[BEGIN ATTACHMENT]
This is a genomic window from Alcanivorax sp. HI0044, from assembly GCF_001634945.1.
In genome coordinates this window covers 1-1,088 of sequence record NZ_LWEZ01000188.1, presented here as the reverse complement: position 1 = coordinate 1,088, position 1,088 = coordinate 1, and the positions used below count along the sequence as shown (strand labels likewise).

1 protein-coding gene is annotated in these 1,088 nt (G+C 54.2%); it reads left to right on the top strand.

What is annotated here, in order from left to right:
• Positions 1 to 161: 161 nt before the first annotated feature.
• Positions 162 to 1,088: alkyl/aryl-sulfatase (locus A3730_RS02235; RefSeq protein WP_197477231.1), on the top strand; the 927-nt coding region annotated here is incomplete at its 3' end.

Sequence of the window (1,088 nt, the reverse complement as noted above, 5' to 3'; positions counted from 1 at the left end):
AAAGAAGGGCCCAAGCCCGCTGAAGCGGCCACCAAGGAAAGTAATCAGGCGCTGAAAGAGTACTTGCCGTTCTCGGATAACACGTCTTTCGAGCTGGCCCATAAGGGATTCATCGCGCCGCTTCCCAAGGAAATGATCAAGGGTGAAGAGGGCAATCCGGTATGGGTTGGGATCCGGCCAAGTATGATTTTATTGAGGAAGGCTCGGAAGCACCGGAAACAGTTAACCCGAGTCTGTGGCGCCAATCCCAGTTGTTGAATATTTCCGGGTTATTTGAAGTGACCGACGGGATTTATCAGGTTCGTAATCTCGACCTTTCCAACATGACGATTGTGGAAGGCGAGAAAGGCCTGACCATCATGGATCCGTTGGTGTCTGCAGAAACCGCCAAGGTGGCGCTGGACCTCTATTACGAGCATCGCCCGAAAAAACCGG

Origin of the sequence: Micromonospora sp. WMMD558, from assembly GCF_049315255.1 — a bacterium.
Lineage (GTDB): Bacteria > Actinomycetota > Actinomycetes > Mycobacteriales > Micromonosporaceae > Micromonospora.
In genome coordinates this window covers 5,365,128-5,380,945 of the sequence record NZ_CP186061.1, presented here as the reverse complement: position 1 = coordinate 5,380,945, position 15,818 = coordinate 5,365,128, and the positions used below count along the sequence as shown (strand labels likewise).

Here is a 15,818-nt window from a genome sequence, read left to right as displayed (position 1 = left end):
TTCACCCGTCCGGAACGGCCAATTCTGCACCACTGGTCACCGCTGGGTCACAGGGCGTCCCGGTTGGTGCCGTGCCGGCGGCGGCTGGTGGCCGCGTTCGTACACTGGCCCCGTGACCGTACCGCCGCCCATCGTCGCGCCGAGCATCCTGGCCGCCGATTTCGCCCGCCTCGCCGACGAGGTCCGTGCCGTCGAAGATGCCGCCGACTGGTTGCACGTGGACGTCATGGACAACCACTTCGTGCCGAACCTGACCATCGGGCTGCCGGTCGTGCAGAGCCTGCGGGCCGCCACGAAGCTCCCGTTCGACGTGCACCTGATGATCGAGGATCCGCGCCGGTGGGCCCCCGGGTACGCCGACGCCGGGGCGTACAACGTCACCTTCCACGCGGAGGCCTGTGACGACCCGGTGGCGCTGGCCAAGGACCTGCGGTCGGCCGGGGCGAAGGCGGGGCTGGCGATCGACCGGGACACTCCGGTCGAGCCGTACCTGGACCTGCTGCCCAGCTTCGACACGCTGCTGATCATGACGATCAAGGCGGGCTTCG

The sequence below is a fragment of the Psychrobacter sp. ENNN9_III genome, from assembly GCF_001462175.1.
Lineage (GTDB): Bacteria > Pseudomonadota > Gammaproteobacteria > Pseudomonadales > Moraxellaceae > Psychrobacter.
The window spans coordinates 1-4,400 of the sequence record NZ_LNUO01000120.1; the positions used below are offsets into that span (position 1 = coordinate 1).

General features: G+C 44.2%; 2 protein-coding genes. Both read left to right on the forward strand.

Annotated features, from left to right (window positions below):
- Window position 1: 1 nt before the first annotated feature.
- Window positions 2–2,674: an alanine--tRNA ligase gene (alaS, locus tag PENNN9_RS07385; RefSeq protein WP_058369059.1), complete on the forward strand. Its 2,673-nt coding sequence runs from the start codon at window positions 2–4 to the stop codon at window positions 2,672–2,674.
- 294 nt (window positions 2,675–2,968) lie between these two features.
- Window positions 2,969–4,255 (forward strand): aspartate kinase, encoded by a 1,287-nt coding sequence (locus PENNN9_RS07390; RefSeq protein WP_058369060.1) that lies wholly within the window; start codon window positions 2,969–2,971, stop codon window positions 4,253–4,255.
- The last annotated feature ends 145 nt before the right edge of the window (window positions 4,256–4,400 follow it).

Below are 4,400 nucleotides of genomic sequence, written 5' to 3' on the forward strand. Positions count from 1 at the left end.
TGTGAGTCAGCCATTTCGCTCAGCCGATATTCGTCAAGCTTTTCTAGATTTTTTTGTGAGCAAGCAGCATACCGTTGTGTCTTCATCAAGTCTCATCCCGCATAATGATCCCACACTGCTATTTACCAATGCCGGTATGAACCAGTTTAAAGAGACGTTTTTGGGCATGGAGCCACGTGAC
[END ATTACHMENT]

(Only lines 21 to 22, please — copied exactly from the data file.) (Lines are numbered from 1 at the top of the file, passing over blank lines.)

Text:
- 294 nt (window positions 2,675–2,968) lie between these two features.
- Window positions 2,969–4,255 (forward strand): aspartate kinase, encoded by a 1,287-nt coding sequence (locus PENNN9_RS07390; RefSeq protein WP_058369060.1) that lies wholly within the window; start codon window positions 2,969–2,971, stop codon window positions 4,253–4,255.